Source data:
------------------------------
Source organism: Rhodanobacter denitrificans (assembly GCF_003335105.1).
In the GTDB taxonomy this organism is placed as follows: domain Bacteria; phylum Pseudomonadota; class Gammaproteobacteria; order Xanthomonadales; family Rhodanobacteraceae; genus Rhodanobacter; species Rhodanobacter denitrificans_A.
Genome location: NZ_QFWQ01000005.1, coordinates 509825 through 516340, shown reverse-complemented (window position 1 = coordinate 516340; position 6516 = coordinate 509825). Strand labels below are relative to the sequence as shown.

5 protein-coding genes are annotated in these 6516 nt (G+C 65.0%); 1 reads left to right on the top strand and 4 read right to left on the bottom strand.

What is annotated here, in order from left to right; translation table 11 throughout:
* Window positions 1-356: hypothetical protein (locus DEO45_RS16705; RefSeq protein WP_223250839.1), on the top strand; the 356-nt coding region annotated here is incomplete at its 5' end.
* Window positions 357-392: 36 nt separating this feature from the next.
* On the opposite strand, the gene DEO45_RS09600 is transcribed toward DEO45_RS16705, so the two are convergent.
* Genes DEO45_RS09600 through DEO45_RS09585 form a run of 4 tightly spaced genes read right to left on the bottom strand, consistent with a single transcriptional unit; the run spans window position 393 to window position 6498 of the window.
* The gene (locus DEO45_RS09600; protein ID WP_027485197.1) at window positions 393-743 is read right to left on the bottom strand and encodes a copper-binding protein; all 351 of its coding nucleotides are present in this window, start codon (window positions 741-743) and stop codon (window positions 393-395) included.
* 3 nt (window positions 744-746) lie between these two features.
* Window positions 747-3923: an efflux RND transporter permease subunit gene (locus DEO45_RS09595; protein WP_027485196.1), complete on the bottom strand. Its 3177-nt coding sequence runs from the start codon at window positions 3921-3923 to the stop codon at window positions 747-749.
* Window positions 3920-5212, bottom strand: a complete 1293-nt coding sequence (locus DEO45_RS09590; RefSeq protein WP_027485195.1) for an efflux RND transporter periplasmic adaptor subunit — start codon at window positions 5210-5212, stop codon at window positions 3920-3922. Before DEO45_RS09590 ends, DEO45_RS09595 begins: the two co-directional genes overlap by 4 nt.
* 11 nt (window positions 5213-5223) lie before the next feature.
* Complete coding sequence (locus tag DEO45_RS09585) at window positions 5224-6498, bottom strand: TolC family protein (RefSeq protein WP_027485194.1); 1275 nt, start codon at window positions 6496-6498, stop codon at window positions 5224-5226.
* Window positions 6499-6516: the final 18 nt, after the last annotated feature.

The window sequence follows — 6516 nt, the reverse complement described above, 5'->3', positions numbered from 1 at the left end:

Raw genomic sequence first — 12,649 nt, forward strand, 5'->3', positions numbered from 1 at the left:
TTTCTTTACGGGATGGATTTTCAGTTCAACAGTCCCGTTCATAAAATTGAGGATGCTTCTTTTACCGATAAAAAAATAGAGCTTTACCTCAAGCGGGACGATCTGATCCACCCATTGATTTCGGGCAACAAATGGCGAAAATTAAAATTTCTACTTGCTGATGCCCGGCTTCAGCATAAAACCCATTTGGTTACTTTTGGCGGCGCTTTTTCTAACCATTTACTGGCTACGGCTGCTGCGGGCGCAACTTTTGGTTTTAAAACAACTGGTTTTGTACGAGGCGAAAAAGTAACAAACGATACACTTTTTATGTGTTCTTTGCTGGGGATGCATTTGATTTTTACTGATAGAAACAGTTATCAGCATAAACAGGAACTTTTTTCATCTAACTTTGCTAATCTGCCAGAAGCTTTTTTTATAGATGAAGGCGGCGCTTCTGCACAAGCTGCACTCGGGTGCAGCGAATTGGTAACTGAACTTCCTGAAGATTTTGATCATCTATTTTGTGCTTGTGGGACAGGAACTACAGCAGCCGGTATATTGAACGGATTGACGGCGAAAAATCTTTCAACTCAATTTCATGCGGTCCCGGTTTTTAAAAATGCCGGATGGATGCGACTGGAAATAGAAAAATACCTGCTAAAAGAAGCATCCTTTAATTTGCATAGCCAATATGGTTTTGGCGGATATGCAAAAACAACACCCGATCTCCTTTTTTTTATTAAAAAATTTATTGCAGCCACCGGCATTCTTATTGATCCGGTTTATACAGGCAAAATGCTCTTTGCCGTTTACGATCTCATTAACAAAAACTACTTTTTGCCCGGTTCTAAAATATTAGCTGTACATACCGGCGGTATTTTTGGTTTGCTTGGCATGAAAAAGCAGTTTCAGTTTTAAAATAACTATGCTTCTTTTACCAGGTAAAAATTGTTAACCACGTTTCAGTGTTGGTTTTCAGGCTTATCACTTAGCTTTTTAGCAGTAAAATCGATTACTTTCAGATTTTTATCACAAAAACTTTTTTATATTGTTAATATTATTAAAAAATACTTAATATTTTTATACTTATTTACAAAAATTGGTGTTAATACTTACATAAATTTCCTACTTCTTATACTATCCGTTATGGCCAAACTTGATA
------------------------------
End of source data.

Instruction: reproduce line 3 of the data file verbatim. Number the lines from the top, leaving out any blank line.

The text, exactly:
Genome location: NZ_QFWQ01000005.1, coordinates 509825 through 516340, shown reverse-complemented (window position 1 = coordinate 516340; position 6516 = coordinate 509825). Strand labels below are relative to the sequence as shown.